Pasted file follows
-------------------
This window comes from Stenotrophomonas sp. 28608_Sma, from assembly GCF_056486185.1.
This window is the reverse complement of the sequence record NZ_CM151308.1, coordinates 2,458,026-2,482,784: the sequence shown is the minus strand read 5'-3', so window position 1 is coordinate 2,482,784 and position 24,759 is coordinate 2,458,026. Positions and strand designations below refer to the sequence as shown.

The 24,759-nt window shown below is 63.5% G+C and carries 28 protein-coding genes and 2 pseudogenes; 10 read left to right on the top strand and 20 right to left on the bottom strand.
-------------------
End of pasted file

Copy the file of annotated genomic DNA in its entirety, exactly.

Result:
This window comes from Stenotrophomonas sp. 28608_Sma, from assembly GCF_056486185.1.
This window is the reverse complement of the sequence record NZ_CM151308.1, coordinates 2,458,026-2,482,784: the sequence shown is the minus strand read 5'-3', so window position 1 is coordinate 2,482,784 and position 24,759 is coordinate 2,458,026. Positions and strand designations below refer to the sequence as shown.

The 24,759-nt window shown below is 63.5% G+C and carries 28 protein-coding genes and 2 pseudogenes; 10 read left to right on the top strand and 20 right to left on the bottom strand.